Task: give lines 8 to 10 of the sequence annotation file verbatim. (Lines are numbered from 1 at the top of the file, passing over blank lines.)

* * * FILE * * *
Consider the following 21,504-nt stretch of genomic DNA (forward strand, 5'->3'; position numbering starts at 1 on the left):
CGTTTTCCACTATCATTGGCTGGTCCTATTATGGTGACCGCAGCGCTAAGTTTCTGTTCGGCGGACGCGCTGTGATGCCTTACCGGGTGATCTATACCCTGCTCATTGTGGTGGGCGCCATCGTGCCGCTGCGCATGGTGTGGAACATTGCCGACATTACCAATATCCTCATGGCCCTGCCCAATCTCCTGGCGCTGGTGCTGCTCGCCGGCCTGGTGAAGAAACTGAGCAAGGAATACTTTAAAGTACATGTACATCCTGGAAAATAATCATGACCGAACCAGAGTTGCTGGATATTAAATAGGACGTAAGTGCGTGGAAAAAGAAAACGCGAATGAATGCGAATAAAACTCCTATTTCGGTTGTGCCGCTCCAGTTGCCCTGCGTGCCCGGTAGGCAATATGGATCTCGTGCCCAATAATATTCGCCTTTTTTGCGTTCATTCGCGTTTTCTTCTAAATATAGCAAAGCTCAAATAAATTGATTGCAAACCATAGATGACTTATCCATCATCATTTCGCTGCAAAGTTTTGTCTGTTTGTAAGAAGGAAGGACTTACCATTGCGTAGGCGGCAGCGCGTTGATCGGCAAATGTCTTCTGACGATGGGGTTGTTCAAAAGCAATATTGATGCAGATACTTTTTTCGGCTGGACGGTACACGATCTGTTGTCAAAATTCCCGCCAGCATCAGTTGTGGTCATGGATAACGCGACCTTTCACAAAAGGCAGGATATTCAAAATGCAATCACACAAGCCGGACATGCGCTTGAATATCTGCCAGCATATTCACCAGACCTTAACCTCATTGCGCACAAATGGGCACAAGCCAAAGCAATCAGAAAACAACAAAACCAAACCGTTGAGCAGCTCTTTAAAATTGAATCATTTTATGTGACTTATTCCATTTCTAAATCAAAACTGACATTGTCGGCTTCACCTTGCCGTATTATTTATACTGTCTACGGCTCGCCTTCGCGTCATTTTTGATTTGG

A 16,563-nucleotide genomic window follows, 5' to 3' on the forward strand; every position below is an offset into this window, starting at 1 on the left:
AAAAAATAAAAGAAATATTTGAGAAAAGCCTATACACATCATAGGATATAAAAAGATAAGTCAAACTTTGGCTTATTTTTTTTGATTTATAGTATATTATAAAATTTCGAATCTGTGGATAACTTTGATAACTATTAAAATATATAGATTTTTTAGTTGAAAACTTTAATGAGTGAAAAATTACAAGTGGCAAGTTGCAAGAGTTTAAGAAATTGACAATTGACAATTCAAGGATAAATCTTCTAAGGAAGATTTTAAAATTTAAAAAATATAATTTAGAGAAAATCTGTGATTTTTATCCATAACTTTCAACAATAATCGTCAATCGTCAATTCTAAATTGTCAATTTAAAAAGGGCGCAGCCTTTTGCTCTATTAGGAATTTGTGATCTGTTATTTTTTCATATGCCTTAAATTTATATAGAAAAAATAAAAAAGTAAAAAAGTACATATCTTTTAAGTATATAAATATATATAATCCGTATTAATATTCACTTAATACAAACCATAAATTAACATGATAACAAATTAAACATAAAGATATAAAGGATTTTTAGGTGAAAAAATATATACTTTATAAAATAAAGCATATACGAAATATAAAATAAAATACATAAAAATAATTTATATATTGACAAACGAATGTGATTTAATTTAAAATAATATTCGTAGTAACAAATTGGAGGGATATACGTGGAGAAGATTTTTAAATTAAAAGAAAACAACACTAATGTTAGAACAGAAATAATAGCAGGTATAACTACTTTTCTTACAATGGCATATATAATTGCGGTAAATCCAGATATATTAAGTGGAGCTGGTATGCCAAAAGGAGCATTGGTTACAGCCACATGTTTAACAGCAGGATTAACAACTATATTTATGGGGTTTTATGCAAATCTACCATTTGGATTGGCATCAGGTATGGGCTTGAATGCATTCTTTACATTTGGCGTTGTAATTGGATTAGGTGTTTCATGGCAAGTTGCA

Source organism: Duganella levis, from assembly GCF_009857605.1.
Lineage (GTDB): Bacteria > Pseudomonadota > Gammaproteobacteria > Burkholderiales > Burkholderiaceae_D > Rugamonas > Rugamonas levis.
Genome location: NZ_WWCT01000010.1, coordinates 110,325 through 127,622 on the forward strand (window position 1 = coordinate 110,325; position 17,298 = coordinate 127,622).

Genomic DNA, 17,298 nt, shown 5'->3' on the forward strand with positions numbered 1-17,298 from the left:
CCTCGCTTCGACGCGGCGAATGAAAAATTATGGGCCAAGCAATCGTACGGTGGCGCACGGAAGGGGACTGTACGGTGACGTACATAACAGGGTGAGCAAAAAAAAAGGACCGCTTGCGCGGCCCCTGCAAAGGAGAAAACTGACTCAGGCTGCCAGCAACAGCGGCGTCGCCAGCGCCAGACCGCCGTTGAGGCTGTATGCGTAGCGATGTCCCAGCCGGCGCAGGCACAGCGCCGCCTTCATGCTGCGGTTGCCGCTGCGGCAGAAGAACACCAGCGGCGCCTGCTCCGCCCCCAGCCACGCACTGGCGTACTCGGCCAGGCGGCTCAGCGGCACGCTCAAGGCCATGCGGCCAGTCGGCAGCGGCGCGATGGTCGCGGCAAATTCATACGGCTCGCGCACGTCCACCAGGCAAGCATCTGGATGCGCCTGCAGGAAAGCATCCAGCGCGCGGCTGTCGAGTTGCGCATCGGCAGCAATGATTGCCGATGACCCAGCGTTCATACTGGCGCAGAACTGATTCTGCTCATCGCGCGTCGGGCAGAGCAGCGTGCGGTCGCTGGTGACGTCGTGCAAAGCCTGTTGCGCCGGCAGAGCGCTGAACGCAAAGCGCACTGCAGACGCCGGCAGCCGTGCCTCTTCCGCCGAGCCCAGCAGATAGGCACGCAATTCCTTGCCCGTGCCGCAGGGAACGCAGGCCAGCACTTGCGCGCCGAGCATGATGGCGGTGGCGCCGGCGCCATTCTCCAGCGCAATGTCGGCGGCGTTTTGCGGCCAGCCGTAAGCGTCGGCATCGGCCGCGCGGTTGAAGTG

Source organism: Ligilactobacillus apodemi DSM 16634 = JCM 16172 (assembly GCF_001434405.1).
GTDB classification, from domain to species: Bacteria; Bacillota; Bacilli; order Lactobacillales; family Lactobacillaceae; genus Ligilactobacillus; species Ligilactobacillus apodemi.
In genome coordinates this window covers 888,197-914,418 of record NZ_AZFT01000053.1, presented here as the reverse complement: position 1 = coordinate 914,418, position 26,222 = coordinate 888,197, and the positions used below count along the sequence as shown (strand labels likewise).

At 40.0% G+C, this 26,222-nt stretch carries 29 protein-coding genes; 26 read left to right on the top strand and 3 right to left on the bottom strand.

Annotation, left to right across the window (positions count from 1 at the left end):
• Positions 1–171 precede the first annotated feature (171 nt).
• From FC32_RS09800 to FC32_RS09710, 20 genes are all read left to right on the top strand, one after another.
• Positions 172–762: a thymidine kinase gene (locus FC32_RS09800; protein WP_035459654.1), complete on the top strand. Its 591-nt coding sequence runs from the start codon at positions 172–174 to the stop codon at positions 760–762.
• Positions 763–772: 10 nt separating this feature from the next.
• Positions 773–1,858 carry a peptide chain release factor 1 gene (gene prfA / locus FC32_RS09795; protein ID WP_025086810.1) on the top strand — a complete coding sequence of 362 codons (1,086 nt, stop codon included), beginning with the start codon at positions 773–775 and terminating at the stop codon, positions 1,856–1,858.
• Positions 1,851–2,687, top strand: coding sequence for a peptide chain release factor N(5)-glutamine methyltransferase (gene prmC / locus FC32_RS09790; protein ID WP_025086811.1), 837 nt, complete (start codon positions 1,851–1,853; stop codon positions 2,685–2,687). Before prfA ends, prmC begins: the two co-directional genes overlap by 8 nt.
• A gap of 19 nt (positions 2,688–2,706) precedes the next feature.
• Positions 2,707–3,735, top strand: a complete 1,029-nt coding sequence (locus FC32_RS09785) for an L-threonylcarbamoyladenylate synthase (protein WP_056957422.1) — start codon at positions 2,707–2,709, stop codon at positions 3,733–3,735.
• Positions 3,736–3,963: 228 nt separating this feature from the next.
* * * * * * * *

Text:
Genomic DNA, 17,298 nt, shown 5'->3' on the forward strand with positions numbered 1-17,298 from the left:
CCTCGCTTCGACGCGGCGAATGAAAAATTATGGGCCAAGCAATCGTACGGTGGCGCACGGAAGGGGACTGTACGGTGACGTACATAACAGGGTGAGCAAAAAAAAAGGACCGCTTGCGCGGCCCCTGCAAAGGAGAAAACTGACTCAGGCTGCCAGCAACAGCGGCGTCGCCAGCGCCAGACCGCCGTTGAGGCTGTATGCGTAGCGATGTCCCAGCCGGCGCAGGCACAGCGCCGCCTTCATGCTGCGGTTGCCGCTGCGGCAGAAGAACACCAGCGGCGCCTGCTCCGCCCCCAGCCACGCACTGGCGTACTCGGCCAGGCGGCTCAGCGGCACGCTCAAGGCCATGCGGCCAGTCGGCAGCGGCGCGATGGTCGCGGCAAATTCATACGGCTCGCGCACGTCCACCAGGCAAGCATCTGGATGCGCCTGCAGGAAAGCATCCAGCGCGCGGCTGTCGAGTTGCGCATCGGCAGCAATGATTGCCGATGACCCAGCGTTCATACTGGCGCAGAACTGATTCTGCTCATCGCGCGTCGGGCAGAGCAGCGTGCGGTCGCTGGTGACGTCGTGCAAAGCCTGTTGCGCCGGCAGAGCGCTGAACGCAAAGCGCACTGCAGACGCCGGCAGCCGTGCCTCTTCCGCCGAGCCCAGCAGATAGGCACGCAATTCCTTGCCCGTGCCGCAGGGAACGCAGGCCAGCACTTGCGCGCCGAGCATGATGGCGGTGGCGCCGGCGCCATTCTCCAGCGCAATGTCGGCGGCGTTTTGCGGCCAGCCGTAAGCGTCGGCATCGGCCGCGCGGTTGAAGTG

Source organism: Ligilactobacillus apodemi DSM 16634 = JCM 16172 (assembly GCF_001434405.1).